Caldwells follow trail of physical evidence from Egypt to Saudi ArabiaPublished 1:48pm Friday, April 25, 2014
Jim and Penny Caldwell liken the lack of physical evidence for Biblical events to scouring Spain for France’s Eiffel Tower.
“Raiders of the Lost Mount” laid out a compelling case at Southwestern Michigan College April 14 that the Bible records more than allegories when it comes to Moses, the burning bush, the exodus of Israelites from Egyptian slavery and wandering in the wilderness for 40 days.
The couple from Baton Rouge, La., who lived in Saudi Arabia for 12 years while Jim worked in the oil and gas industry, believe the Mount Sinai where Yahweh, or God, inscribed the Ten Commandments on two stone tablets and gave them to Moses and promised them Canaan, the “Promised Land,” for their faithfulness, is actually in Saudi Arabia, as evidenced by menorahs carved into rock.
Menorahs, the symbol of Judaism, are seven-branched lampstands made like almond branches. Almond trees stud the mountain.
The Caldwells, sponsored by Alpha Kappa Omega, the campus Bible fellowship, spoke in the theatre of the Dale A. Lyons Building on the Dowagiac campus as part of SMC’s Academic Speaker Series.
“For physical evidence to not be found in the Sinai Peninsula, a lot of people started believing the story wasn’t accurate,” Penny said. “We have the footprints (sandal images chiseled onto rocks) found literally all over the Arabian Peninsula. Ancient maps have Hebrew names all over the Arabian Peninsula. Solomon’s gold mine is listed as down the western side of Saudi Arabia. These things taken together lead us to a certain conclusion.”
“We’ve been pushing material out for 20 years,” Jim said. “There’s a tremendous amount of evidence on the Arabian Peninsula that seems to correspond to the Biblical account of the exodus” rather than Mount Sinai (also known as Mount Horeb) on the Sinai Peninsula of Egypt.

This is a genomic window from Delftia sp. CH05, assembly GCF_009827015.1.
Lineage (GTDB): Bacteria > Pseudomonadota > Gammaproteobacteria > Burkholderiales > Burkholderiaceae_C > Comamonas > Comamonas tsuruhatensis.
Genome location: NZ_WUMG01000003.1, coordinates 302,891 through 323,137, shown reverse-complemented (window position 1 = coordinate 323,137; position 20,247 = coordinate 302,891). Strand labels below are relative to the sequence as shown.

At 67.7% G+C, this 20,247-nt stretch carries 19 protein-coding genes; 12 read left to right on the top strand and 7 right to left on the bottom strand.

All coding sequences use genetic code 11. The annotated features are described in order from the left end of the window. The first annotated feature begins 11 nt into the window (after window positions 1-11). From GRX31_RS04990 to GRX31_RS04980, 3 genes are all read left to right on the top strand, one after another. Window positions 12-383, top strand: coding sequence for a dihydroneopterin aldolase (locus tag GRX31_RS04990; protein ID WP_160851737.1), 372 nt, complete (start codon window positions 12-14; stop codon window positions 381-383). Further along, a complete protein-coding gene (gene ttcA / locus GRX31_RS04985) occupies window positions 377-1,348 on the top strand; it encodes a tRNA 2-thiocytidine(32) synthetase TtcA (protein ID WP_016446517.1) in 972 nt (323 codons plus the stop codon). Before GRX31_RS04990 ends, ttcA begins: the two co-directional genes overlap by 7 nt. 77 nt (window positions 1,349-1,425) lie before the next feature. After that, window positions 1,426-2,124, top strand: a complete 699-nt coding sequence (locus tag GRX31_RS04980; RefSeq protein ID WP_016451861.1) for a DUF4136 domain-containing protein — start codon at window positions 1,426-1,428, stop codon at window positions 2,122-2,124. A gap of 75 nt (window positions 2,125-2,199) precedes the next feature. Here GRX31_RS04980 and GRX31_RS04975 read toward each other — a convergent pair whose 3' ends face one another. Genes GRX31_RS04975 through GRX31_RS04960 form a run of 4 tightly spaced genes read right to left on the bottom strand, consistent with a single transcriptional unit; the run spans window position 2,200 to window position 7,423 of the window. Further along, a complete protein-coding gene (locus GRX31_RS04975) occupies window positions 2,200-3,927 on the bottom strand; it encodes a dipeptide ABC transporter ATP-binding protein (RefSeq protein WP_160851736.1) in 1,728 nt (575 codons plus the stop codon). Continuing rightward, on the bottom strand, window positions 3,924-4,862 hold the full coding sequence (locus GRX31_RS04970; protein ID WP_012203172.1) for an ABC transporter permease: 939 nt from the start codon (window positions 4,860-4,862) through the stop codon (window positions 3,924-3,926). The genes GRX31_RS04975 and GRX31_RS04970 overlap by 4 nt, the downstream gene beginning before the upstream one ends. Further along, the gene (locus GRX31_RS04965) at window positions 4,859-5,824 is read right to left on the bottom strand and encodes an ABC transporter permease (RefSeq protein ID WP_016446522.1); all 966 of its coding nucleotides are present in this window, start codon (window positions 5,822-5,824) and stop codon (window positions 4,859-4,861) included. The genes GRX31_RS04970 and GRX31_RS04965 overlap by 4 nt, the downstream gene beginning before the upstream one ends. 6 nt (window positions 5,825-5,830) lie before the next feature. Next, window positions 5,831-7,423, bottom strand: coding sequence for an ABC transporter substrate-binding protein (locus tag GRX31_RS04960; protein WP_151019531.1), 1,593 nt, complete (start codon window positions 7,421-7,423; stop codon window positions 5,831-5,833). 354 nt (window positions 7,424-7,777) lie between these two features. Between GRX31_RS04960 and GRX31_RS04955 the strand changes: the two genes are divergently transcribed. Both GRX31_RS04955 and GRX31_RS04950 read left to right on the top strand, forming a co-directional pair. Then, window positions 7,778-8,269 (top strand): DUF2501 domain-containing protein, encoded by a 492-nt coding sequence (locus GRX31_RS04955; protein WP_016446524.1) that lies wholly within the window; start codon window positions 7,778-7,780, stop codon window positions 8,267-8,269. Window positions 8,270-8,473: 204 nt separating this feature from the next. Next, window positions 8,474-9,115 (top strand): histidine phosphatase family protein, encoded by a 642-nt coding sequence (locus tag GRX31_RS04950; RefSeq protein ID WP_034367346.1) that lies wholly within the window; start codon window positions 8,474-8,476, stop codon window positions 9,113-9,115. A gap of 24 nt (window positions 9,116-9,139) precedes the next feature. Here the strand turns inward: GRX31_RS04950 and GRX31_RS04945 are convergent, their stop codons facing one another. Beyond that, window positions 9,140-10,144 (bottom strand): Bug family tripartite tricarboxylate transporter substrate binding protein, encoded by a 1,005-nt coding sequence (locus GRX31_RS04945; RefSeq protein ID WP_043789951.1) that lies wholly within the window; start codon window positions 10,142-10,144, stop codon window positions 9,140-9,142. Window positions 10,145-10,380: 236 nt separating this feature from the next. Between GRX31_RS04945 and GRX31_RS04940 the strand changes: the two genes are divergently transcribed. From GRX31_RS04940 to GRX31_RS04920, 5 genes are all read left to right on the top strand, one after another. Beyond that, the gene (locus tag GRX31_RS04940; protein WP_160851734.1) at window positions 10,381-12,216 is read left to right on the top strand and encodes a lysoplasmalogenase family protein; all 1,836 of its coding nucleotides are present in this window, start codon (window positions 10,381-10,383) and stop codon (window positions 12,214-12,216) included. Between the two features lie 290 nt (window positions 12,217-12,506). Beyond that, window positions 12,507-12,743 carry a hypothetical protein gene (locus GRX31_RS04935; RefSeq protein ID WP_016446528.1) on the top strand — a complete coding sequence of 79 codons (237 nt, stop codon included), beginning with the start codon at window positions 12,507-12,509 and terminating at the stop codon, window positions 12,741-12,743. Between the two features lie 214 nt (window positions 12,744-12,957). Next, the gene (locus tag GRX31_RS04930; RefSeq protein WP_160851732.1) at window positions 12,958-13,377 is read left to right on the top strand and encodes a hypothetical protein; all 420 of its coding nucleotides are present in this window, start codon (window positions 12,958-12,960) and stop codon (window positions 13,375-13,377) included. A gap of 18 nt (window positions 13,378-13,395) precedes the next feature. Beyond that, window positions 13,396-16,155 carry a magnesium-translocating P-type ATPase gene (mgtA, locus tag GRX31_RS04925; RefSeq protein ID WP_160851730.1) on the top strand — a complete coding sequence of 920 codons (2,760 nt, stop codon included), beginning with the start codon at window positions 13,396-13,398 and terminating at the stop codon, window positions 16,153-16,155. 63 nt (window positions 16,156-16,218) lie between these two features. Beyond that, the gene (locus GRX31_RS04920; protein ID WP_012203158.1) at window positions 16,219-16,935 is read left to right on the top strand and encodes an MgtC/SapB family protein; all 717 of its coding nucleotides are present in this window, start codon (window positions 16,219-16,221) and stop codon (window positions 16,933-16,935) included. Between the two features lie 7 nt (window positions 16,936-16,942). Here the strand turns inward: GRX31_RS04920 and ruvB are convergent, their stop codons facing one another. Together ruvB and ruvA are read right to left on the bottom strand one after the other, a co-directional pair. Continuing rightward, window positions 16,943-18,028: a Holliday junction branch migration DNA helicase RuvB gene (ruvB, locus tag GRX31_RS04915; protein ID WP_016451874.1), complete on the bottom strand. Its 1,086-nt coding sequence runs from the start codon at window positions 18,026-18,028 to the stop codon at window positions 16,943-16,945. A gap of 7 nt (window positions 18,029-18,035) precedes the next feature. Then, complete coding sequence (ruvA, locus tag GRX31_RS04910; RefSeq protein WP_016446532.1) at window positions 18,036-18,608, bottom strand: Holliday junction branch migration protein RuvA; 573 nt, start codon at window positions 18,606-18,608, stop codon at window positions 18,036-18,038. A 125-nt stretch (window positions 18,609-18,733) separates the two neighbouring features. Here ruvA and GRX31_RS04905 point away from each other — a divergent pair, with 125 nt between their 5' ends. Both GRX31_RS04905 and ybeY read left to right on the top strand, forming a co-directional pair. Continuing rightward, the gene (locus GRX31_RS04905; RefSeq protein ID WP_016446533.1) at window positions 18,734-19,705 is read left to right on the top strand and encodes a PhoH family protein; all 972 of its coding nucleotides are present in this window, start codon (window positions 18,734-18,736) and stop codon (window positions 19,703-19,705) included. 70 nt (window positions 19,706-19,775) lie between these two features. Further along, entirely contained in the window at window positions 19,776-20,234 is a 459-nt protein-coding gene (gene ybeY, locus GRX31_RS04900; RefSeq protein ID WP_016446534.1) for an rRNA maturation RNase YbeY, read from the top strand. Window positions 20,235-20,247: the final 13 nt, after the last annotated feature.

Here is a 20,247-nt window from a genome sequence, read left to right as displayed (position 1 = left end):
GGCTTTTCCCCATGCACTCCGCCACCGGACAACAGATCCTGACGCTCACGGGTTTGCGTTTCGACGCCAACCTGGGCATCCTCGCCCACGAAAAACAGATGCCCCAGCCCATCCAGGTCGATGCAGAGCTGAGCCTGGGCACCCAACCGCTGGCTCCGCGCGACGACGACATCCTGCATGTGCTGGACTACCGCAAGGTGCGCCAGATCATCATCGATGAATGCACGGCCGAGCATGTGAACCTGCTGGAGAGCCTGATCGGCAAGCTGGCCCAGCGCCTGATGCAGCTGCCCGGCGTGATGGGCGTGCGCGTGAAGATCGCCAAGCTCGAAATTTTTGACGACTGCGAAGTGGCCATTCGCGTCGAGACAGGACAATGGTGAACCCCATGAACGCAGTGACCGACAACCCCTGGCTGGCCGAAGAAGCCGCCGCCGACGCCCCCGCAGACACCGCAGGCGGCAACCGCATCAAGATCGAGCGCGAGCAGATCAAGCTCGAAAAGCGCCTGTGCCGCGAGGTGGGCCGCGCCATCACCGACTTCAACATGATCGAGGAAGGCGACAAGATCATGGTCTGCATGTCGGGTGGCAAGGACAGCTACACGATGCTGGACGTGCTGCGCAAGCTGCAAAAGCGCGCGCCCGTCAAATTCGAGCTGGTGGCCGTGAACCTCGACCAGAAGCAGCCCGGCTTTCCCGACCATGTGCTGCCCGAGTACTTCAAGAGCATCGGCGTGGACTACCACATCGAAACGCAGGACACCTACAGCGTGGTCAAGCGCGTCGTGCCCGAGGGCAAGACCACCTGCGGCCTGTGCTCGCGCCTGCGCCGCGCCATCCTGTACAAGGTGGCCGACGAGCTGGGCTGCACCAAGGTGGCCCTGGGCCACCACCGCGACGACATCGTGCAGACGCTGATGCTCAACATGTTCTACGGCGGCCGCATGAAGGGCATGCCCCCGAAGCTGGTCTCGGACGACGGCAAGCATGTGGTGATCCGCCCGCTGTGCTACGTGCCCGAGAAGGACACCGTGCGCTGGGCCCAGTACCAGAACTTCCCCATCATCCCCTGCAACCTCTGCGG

As long ago as 1878, Charles Beke prophesied in a book, “Time will prove me right” that Mount Sinai was actually located in northwest Arabia.
“If you take all of these things in Arabia — and granted, they need to be studied further — it’s been there all along, it’s just nobody ever looked in the right place. It seems almost that simple. Hopefully, over time, the Arabians will allow qualified archaeologists like the ones who already raised the questions you’ve heard tonight, into that land and let these things be studied. At the end, we believe without a shadow of a doubt, they’re going to prove that Exodus dealing with the children of Israel coming out of Egypt is historically true and accurate,” Penny said.
Evidence found in the Arabian mountain valley includes a slaughter altar, 12 marble pillars — each representing a tribe of Israel — an L-shaped structure believed to be a chute for corralling large animals such as cattle and an ash pit.
“A new film coming out about the exodus is called Patterns of Evidence(.com),” Penny said. “Deuteronomy talks about a brook descending the mountain. Here at this site in Arabia, amongst all these other things like the corral and the pillars, there is a dry stream bed which still flows at some times of the year.”
“Six thousand feet or so above sea level is Elijah’s cave,” Jim said. “I was able to climb into it one time and measure, video and photograph. You can see the whole valley floor and the altar of the golden calf” Aaron made to buy time until Moses returned.
“We have an area large enough to hold the number of Israelis who came out of Egypt,” Jim said. “The traditional location has a huge monastery that encompassed the valley. There’s no way it would have accommodated 500,000 to 1 million people.”
The Caldwells founded Split Rock Research after their April 2, 1992, discovery of a 45-foot-tall stone sticking up “like a birthday candle on a cake.”
According to the Bible, the Israelites were running out of water and thirsty.
Numbers describes Moses raising his hand, striking a rock twice with his staff and water streaming out so the entire congregation and livestock could drink.
Penny felt “flabbergasted” when her husband suggested moving their children, then 4 and 6, to the Persian Gulf.
“I was absolutely certain he had lost his mind,” she said. “I was not a bit happy. The first year we were there, on April 17 it hit 117 degrees. The water in the gulf was 106. From mid-December to early March, we called ‘camping season’ in the vast untamed desert land that fascinated us.”